[dropcap]A[/dropcap] $4.75 million grant to benefit Catholic high schools in the Diocese of Phoenix will not only enhance digital learning, but help propel them through the 21st century.
For the first time, the Virginia G. Piper Charitable Trust has awarded monies to support and expand technology in the six diocesan-area Catholic high schools: Bourgade Catholic High School, Brophy College Preparatory, Notre Dame Preparatory High School, St. Mary’s Catholic High School, Seton Catholic Preparatory and Xavier College Preparatory.
“It’s really our relationship with the diocese and the superintendent that allows the trust to think about where to invest and help schools as a whole,” said Marilee Dal Pra, Piper Trust’s vice president of programs. “These very dedicated and committed people work hard to ensure students receive the best education they can get.”
Although each high school is in various stages of use, Dal Pra said consultants began identifying the needs to arrive at a common platform.
“From there, individual needs of the schools were identified,” she said. “Kids need to experience all the richness in education. No one anticipated how fast technology would grow in the classrooms.”
The proliferation of social media and technology has changed the way students learn, challenging educators to rethink approaches to teaching.
The traditional way is edging toward the exception rather than the norm. In this digital age, tools like handheld tablets expand schools’ capability to give each student a personalized learning experience.
MaryBeth Mueller, superintendent of Catholic schools, said the grant allows them to “enhance the learning that our students are already doing” and brings the schools to minimum standards.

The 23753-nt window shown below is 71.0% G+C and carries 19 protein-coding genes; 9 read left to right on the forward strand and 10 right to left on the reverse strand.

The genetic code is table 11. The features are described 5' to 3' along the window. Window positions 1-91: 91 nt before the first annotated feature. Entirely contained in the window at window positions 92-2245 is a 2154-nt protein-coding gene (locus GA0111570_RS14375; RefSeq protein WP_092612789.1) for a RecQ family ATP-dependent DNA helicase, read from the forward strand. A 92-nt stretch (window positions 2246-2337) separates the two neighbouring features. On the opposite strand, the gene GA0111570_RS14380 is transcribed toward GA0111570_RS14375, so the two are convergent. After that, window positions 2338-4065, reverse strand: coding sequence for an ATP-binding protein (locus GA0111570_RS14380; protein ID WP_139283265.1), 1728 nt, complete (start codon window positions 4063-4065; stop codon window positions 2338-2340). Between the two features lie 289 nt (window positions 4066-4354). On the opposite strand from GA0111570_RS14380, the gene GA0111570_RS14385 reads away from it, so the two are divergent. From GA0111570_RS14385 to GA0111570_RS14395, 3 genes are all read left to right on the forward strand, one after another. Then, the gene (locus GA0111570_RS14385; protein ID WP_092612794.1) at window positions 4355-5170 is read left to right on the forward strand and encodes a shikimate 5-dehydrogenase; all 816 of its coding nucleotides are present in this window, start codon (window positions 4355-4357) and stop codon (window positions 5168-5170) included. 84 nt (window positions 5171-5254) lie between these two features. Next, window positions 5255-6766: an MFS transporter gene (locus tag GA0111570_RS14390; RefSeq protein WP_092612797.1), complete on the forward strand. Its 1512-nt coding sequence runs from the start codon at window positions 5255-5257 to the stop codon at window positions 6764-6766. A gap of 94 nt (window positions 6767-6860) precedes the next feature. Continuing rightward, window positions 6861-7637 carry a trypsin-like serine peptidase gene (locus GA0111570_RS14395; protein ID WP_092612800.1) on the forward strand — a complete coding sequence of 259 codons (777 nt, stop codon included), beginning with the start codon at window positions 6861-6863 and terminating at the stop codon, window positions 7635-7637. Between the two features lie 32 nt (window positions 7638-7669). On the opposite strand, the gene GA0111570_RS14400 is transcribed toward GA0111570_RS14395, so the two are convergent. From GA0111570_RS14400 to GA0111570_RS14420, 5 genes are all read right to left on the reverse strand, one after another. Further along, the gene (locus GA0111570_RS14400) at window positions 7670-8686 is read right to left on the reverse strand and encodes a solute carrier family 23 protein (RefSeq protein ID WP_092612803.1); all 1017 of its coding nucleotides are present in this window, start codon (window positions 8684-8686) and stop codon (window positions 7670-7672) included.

The goal for the infrastructure upgrades is five years.
“This has given us an ‘ah ha’ moment to do more,” Mueller said, adding some of the high schools are using design teams to move technology forward.
Classroom technology could one day be available in every school.
“We’re getting more power and more resources and better equipment for less money,” said Jim Bopp, assistant principal for technology and instruction at Brophy.
For example, when the Jesuit school made the transition from laptops to using an iPads it was a noticeable savings, which all 1,300 students have and use.
However, digital learning is not limited to computers, iPads and smartphones. It also refers to how students access information from online learning sites, applications or programs.
Beginning last year, students attending Seton were allowed to bring their personal devices to school. In addition to having access to electronic textbooks and notes, students could meet their teachers in a virtual environment when they weren’t physically on campus.
“This grant is most important because it allows us the opportunity to provide our campus with enough bandwidth to accommodate stable wireless accessibility for up to six devices per user,” said Seton Principal Patricia Collins.
“This kind of thinking on behalf of the diocesan schools office is putting Seton and the other Catholic high schools in good standing going into the future.”
Local Catholic high schools, and others around the nation, continue to emphasize the promise that technology-based student learning holds for improving student achievement.
Bopp agrees that being a 1:1 computing school increases learning opportunities, but more importantly it allows teachers and students to focus more on problem solving, creative and critical thinking and fluency in artistic presentation than on memorization.
“As teachers we don’t want them to just absorb, digest and regurgitate information. We give them challenges to demonstrate and prove by using resources at their disposal. That’s the world they are going to walk in to,” Bopp said.
“Students appreciate and need to be able to read, watch, listen and interact with the learning tools they have. It’s their reality.”